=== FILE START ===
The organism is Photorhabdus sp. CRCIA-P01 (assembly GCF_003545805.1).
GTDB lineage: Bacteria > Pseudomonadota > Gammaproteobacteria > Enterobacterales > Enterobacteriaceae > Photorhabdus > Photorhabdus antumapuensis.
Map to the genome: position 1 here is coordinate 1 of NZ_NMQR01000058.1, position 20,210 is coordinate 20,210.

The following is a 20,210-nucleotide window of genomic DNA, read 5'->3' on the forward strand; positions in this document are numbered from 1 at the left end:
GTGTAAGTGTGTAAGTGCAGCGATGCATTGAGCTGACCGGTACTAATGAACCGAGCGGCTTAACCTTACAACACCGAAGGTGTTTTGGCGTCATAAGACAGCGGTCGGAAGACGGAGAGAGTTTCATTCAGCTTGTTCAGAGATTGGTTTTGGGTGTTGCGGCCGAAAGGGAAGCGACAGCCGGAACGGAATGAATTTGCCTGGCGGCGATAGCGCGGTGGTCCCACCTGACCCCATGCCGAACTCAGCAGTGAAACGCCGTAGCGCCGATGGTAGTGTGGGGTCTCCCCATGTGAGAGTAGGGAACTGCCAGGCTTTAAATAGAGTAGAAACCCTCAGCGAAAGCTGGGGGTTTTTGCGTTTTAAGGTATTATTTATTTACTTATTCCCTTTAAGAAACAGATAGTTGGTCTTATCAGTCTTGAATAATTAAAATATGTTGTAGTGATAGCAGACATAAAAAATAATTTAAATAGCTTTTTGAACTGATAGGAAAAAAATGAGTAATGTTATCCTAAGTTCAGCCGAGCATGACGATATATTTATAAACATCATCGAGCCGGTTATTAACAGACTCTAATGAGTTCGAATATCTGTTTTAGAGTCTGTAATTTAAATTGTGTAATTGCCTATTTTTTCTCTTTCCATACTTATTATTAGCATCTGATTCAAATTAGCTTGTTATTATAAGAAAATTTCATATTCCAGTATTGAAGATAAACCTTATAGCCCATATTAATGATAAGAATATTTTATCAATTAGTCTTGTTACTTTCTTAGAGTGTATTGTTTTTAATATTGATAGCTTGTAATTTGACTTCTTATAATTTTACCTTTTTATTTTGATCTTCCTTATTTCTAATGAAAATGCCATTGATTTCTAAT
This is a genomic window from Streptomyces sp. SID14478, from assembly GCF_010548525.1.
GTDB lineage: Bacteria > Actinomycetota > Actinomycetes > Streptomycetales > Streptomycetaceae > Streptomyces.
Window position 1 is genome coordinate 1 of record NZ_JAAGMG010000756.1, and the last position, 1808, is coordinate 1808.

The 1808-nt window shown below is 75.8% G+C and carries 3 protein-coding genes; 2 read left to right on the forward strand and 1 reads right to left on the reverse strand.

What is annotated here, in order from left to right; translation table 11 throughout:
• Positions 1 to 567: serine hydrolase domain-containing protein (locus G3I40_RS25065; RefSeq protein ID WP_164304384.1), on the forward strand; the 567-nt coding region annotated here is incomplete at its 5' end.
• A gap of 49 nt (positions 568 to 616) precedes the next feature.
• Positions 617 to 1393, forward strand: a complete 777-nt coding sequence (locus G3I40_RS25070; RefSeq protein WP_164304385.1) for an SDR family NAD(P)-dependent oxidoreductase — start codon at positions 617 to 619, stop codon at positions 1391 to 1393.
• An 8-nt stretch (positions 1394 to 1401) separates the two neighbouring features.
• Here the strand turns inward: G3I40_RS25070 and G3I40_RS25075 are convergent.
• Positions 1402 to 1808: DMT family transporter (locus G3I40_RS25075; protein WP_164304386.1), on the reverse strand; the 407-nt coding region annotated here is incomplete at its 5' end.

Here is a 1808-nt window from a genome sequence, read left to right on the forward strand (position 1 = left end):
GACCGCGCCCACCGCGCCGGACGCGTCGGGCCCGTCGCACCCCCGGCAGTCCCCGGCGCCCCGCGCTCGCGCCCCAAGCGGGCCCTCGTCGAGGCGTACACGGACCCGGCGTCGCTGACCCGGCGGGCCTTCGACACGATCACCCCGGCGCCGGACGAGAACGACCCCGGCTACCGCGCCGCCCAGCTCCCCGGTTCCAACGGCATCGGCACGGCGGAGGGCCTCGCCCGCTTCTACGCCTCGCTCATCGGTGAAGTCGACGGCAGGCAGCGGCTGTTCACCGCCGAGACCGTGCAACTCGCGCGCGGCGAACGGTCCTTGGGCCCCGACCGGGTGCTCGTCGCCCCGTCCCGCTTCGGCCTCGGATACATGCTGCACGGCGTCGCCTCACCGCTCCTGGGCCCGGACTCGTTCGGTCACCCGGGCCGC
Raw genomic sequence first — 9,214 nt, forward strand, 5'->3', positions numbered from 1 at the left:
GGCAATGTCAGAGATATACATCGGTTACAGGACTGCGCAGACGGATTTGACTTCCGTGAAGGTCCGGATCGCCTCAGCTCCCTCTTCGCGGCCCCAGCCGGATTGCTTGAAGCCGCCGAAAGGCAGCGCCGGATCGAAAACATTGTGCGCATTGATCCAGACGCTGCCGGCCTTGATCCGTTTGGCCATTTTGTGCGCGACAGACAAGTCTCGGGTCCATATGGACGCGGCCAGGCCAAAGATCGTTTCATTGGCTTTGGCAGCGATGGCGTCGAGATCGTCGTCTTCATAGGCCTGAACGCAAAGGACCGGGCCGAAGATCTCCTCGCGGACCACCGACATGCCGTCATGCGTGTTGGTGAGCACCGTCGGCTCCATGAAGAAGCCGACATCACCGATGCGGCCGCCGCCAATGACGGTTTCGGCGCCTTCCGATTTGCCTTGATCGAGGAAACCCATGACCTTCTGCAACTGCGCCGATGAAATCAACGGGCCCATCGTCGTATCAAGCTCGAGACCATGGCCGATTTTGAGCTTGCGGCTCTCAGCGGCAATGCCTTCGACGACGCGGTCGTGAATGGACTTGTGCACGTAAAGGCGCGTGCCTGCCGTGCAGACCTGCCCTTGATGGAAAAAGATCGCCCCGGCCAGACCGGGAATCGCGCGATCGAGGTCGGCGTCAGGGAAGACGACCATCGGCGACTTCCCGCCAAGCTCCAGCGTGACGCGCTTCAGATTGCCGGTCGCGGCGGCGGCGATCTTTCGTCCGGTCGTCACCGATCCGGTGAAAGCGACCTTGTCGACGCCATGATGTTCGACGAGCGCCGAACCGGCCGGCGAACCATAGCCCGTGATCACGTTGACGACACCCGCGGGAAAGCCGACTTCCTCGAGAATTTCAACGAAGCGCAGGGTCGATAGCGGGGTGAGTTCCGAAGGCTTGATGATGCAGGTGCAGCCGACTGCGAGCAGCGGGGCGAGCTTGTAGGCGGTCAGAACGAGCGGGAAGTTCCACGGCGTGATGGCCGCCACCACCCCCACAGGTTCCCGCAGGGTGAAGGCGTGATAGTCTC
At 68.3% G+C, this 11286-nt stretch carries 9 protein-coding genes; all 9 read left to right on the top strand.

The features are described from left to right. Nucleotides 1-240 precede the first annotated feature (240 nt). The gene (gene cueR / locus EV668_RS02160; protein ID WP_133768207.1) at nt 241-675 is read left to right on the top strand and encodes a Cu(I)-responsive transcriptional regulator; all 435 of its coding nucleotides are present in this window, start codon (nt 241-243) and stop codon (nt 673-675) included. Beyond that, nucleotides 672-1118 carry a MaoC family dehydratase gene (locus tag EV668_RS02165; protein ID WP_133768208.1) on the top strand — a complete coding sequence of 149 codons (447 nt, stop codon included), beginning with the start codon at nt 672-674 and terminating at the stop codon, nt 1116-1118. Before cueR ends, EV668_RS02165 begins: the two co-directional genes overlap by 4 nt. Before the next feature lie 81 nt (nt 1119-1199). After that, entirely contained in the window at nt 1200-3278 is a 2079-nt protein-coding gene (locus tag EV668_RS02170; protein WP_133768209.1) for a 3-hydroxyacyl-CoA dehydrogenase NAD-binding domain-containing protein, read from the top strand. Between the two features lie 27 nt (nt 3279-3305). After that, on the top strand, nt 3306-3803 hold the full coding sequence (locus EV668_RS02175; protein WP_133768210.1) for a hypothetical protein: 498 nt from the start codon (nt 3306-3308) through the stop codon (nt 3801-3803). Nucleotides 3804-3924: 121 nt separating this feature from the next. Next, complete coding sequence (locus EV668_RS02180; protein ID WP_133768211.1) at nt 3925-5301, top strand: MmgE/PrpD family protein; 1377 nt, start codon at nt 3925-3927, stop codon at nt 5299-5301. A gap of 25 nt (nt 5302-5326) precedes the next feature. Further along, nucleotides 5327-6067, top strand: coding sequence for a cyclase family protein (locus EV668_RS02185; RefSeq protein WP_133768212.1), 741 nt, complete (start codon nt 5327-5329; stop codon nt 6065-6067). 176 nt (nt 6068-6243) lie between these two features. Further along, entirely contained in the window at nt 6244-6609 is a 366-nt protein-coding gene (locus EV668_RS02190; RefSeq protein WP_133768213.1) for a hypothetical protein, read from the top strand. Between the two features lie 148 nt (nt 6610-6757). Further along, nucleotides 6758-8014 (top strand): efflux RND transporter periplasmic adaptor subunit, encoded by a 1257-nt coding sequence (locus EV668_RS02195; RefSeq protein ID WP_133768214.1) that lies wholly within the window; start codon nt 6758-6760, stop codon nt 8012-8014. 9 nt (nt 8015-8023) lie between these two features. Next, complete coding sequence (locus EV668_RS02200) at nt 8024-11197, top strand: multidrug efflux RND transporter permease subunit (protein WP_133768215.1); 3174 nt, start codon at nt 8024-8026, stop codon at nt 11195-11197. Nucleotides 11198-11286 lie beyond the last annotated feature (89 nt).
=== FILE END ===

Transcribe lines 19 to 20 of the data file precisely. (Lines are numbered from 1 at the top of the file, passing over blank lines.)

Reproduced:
Raw genomic sequence first — 9,214 nt, forward strand, 5'->3', positions numbered from 1 at the left:
GGCAATGTCAGAGATATACATCGGTTACAGGACTGCGCAGACGGATTTGACTTCCGTGAAGGTCCGGATCGCCTCAGCTCCCTCTTCGCGGCCCCAGCCGGATTGCTTGAAGCCGCCGAAAGGCAGCGCCGGATCGAAAACATTGTGCGCATTGATCCAGACGCTGCCGGCCTTGATCCGTTTGGCCATTTTGTGCGCGACAGACAAGTCTCGGGTCCATATGGACGCGGCCAGGCCAAAGATCGTTTCATTGGCTTTGGCAGCGATGGCGTCGAGATCGTCGTCTTCATAGGCCTGAACGCAAAGGACCGGGCCGAAGATCTCCTCGCGGACCACCGACATGCCGTCATGCGTGTTGGTGAGCACCGTCGGCTCCATGAAGAAGCCGACATCACCGATGCGGCCGCCGCCAATGACGGTTTCGGCGCCTTCCGATTTGCCTTGATCGAGGAAACCCATGACCTTCTGCAACTGCGCCGATGAAATCAACGGGCCCATCGTCGTATCAAGCTCGAGACCATGGCCGATTTTGAGCTTGCGGCTCTCAGCGGCAATGCCTTCGACGACGCGGTCGTGAATGGACTTGTGCACGTAAAGGCGCGTGCCTGCCGTGCAGACCTGCCCTTGATGGAAAAAGATCGCCCCGGCCAGACCGGGAATCGCGCGATCGAGGTCGGCGTCAGGGAAGACGACCATCGGCGACTTCCCGCCAAGCTCCAGCGTGACGCGCTTCAGATTGCCGGTCGCGGCGGCGGCGATCTTTCGTCCGGTCGTCACCGATCCGGTGAAAGCGACCTTGTCGACGCCATGATGTTCGACGAGCGCCGAACCGGCCGGCGAACCATAGCCCGTGATCACGTTGACGACACCCGCGGGAAAGCCGACTTCCTCGAGAATTTCAACGAAGCGCAGGGTCGATAGCGGGGTGAGTTCCGAAGGCTTGATGATGCAGGTGCAGCCGACTGCGAGCAGCGGGGCGAGCTTGTAGGCGGTCAGAACGAGCGGGAAGTTCCACGGCGTGATGGCCGCCACCACCCCCACAGGTTCCCGCAGGGTGAAGGCGTGATAGTCTC